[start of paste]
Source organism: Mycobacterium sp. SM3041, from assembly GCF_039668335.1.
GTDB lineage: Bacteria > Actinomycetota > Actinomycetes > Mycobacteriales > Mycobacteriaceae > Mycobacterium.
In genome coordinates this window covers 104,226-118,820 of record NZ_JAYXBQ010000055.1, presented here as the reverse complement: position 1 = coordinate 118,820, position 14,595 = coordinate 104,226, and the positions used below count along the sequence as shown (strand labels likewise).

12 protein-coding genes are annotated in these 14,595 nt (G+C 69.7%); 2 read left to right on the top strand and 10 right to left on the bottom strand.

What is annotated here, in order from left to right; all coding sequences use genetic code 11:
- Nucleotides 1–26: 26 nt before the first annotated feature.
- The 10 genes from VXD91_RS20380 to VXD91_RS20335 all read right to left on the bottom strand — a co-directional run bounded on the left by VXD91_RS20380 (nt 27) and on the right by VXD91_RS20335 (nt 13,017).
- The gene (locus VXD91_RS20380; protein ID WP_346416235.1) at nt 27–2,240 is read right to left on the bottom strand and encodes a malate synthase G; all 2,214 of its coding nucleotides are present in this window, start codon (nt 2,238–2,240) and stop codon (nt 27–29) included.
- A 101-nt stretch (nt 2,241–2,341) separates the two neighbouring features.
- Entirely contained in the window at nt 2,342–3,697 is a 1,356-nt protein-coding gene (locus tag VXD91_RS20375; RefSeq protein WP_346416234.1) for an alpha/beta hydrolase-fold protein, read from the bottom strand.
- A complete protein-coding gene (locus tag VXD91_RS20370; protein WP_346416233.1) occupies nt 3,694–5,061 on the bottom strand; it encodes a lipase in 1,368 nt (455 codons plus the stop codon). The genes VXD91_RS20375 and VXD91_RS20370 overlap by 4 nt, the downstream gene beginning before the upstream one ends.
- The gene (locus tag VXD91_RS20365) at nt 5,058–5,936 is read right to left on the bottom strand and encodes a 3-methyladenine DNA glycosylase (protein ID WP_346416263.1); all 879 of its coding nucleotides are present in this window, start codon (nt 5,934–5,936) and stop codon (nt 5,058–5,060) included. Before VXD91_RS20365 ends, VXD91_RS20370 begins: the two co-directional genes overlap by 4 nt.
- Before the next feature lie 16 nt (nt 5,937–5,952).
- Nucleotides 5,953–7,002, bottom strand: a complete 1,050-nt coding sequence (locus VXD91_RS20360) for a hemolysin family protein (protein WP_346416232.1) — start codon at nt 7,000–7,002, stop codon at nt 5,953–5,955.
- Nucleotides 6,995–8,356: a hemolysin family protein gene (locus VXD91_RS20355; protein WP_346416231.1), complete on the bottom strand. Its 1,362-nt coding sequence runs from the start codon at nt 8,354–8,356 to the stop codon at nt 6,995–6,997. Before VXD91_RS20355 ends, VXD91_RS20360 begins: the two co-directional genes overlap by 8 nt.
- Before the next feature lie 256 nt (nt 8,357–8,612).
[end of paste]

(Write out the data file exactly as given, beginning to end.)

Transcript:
Source organism: Mycobacterium sp. SM3041, from assembly GCF_039668335.1.
GTDB lineage: Bacteria > Actinomycetota > Actinomycetes > Mycobacteriales > Mycobacteriaceae > Mycobacterium.
In genome coordinates this window covers 104,226-118,820 of record NZ_JAYXBQ010000055.1, presented here as the reverse complement: position 1 = coordinate 118,820, position 14,595 = coordinate 104,226, and the positions used below count along the sequence as shown (strand labels likewise).

12 protein-coding genes are annotated in these 14,595 nt (G+C 69.7%); 2 read left to right on the top strand and 10 right to left on the bottom strand.

What is annotated here, in order from left to right; all coding sequences use genetic code 11:
- Nucleotides 1–26: 26 nt before the first annotated feature.
- The 10 genes from VXD91_RS20380 to VXD91_RS20335 all read right to left on the bottom strand — a co-directional run bounded on the left by VXD91_RS20380 (nt 27) and on the right by VXD91_RS20335 (nt 13,017).
- The gene (locus VXD91_RS20380; protein ID WP_346416235.1) at nt 27–2,240 is read right to left on the bottom strand and encodes a malate synthase G; all 2,214 of its coding nucleotides are present in this window, start codon (nt 2,238–2,240) and stop codon (nt 27–29) included.
- A 101-nt stretch (nt 2,241–2,341) separates the two neighbouring features.
- Entirely contained in the window at nt 2,342–3,697 is a 1,356-nt protein-coding gene (locus tag VXD91_RS20375; RefSeq protein WP_346416234.1) for an alpha/beta hydrolase-fold protein, read from the bottom strand.
- A complete protein-coding gene (locus tag VXD91_RS20370; protein WP_346416233.1) occupies nt 3,694–5,061 on the bottom strand; it encodes a lipase in 1,368 nt (455 codons plus the stop codon). The genes VXD91_RS20375 and VXD91_RS20370 overlap by 4 nt, the downstream gene beginning before the upstream one ends.
- The gene (locus tag VXD91_RS20365) at nt 5,058–5,936 is read right to left on the bottom strand and encodes a 3-methyladenine DNA glycosylase (protein ID WP_346416263.1); all 879 of its coding nucleotides are present in this window, start codon (nt 5,934–5,936) and stop codon (nt 5,058–5,060) included. Before VXD91_RS20365 ends, VXD91_RS20370 begins: the two co-directional genes overlap by 4 nt.
- Before the next feature lie 16 nt (nt 5,937–5,952).
- Nucleotides 5,953–7,002, bottom strand: a complete 1,050-nt coding sequence (locus VXD91_RS20360) for a hemolysin family protein (protein WP_346416232.1) — start codon at nt 7,000–7,002, stop codon at nt 5,953–5,955.
- Nucleotides 6,995–8,356: a hemolysin family protein gene (locus VXD91_RS20355; protein WP_346416231.1), complete on the bottom strand. Its 1,362-nt coding sequence runs from the start codon at nt 8,354–8,356 to the stop codon at nt 6,995–6,997. Before VXD91_RS20355 ends, VXD91_RS20360 begins: the two co-directional genes overlap by 8 nt.
- Before the next feature lie 256 nt (nt 8,357–8,612).